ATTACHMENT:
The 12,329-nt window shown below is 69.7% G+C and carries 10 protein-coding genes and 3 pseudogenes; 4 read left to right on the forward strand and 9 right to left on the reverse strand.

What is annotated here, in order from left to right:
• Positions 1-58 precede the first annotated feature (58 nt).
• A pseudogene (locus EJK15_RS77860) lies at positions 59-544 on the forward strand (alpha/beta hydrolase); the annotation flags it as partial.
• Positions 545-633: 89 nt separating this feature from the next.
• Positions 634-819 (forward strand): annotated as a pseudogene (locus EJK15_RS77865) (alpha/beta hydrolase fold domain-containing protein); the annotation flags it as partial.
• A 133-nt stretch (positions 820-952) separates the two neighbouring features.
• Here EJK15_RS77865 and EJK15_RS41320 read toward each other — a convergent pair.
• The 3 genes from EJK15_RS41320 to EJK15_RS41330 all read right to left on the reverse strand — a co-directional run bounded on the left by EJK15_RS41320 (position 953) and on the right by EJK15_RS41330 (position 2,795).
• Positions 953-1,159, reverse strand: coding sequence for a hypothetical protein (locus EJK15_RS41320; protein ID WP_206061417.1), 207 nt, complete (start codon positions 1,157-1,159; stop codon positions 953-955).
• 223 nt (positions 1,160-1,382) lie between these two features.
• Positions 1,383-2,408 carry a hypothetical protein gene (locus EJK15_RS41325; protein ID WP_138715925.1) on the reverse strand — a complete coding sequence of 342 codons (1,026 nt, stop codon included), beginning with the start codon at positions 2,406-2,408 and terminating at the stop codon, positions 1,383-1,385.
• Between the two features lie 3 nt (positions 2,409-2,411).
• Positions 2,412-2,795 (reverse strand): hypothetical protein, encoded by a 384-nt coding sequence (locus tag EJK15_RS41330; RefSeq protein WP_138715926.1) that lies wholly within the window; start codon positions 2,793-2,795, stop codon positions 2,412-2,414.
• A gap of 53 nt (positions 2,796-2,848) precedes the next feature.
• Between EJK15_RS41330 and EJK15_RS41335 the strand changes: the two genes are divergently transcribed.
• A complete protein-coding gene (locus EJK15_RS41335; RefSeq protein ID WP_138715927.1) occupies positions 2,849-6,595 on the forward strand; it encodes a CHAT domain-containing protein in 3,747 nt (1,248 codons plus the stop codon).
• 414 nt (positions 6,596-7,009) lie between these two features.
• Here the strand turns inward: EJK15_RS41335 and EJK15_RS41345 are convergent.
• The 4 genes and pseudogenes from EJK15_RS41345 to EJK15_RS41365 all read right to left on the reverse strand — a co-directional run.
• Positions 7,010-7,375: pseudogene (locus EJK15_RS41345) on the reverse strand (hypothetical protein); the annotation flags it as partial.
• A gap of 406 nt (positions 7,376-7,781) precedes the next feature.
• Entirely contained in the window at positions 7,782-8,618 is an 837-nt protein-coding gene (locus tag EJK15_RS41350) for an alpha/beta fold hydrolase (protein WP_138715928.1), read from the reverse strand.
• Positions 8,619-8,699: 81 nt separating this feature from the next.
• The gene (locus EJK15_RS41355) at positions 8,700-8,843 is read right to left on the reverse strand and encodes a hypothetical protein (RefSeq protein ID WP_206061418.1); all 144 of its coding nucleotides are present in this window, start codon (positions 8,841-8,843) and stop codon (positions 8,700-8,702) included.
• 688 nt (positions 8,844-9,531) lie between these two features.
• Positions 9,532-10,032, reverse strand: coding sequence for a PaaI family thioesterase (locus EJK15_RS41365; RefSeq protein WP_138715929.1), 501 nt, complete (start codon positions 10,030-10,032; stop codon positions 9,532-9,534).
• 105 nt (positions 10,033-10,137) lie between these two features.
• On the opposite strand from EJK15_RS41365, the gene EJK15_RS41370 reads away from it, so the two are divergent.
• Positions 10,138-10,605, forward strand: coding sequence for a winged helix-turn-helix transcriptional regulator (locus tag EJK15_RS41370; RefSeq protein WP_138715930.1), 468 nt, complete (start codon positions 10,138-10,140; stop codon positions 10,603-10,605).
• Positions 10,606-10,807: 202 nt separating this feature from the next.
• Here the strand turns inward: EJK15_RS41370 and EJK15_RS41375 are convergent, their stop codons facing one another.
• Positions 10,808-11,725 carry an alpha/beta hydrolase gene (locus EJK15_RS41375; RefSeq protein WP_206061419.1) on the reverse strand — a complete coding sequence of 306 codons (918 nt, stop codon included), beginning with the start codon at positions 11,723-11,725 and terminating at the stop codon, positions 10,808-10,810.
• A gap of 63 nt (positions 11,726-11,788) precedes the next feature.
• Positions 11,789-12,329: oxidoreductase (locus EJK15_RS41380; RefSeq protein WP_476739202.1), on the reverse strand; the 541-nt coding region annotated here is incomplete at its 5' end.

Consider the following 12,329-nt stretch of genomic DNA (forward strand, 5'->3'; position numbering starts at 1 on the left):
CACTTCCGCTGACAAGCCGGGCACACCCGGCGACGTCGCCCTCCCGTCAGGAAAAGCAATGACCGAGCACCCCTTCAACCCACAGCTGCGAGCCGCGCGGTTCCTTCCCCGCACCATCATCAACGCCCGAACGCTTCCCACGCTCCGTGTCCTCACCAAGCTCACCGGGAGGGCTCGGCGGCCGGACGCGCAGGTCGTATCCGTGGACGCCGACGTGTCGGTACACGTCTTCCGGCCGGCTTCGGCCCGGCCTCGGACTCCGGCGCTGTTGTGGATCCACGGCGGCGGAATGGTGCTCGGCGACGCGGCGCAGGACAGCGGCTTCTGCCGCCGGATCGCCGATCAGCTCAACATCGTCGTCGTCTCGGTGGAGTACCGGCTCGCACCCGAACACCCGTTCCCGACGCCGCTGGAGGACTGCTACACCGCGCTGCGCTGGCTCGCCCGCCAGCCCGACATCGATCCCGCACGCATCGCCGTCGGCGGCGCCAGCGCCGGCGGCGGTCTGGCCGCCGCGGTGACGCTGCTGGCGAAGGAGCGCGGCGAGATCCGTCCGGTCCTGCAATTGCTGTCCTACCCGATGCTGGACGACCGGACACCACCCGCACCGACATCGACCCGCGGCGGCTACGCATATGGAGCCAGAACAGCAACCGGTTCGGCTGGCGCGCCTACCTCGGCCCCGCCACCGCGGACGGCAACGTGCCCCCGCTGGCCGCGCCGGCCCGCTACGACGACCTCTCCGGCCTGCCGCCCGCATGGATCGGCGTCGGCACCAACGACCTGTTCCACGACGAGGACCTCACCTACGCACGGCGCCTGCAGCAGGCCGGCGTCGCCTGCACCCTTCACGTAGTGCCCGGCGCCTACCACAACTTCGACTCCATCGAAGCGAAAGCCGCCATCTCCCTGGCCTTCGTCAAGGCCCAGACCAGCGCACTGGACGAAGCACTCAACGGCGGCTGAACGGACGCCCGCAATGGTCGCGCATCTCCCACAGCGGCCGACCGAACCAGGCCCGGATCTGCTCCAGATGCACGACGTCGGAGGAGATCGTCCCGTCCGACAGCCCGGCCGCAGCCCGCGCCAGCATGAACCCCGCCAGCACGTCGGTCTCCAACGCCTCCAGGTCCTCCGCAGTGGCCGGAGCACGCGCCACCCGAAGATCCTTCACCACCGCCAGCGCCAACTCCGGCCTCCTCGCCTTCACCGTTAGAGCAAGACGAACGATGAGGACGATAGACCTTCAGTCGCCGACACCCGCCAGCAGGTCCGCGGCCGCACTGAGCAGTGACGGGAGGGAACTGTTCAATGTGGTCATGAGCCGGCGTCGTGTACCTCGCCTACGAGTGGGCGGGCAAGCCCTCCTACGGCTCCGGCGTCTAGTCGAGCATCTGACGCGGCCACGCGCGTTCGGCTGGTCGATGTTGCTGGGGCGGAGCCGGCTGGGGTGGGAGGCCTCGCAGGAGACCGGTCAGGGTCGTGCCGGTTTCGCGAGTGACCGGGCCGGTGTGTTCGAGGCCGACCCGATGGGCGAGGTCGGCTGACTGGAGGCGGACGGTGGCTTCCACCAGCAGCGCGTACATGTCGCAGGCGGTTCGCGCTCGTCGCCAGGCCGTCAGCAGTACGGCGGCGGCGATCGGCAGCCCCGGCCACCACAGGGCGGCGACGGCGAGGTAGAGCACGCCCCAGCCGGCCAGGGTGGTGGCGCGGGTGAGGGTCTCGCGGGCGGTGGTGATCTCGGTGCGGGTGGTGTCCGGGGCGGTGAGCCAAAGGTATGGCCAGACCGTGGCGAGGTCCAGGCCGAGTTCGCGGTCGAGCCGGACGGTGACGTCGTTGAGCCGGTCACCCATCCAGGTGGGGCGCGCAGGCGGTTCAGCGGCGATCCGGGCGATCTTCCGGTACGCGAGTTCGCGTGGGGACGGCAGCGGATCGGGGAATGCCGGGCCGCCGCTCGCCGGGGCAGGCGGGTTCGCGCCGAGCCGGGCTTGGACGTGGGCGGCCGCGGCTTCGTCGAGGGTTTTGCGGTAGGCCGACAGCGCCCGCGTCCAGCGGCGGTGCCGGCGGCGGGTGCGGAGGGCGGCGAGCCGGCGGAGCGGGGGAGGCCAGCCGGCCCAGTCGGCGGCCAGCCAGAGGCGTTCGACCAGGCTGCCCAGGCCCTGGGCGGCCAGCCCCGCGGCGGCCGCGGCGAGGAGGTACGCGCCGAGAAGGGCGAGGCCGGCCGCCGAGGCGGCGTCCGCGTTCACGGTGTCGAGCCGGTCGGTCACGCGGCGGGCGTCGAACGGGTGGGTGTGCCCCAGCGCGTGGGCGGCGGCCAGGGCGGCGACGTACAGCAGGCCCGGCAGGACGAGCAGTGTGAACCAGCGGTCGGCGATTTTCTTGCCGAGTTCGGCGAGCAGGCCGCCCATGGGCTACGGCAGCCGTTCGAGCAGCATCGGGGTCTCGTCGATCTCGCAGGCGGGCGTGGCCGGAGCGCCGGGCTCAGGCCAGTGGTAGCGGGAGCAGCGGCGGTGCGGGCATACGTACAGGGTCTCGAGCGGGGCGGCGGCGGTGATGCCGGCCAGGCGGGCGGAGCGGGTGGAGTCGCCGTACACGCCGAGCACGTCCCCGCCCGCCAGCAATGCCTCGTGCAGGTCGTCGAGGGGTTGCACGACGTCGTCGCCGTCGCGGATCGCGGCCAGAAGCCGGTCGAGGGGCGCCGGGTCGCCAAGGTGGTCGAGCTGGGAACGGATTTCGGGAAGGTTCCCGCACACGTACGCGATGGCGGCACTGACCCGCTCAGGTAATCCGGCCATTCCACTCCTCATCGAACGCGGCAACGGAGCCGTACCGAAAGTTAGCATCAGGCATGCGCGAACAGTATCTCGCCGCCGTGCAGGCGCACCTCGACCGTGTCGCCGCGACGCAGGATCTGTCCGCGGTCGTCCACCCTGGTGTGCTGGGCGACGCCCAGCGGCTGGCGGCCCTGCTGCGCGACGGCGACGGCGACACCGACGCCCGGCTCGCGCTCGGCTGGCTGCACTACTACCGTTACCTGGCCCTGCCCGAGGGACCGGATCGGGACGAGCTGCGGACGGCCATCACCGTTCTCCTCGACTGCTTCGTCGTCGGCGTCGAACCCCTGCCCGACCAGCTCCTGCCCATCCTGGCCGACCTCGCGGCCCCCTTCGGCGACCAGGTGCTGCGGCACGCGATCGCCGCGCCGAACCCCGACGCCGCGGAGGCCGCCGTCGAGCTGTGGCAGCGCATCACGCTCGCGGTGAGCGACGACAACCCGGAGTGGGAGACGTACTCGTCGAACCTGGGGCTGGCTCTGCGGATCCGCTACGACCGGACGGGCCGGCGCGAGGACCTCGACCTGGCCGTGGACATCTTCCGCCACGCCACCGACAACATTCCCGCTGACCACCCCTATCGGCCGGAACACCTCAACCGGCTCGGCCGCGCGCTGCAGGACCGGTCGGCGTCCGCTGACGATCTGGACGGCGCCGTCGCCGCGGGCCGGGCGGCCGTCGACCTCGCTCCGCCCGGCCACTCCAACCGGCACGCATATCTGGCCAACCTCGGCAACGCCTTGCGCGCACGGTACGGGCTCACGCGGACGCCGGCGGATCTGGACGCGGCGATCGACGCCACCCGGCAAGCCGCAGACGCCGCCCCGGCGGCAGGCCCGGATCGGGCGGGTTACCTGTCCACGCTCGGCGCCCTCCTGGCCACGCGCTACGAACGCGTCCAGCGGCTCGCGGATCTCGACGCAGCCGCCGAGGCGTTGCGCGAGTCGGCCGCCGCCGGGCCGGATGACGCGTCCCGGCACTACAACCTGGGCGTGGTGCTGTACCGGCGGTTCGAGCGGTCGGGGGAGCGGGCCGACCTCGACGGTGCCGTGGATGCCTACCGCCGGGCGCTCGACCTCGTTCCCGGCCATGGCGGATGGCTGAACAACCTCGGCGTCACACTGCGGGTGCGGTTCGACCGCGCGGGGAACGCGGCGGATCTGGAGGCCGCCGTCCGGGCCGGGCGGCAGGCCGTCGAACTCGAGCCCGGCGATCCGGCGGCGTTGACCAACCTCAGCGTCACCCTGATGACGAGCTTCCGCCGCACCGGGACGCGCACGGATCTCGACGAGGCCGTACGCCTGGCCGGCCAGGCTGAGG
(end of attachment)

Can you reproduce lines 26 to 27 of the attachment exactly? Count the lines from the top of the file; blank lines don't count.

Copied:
• 688 nt (positions 8,844-9,531) lie between these two features.
• Positions 9,532-10,032, reverse strand: coding sequence for a PaaI family thioesterase (locus EJK15_RS41365; RefSeq protein WP_138715929.1), 501 nt, complete (start codon positions 10,030-10,032; stop codon positions 9,532-9,534).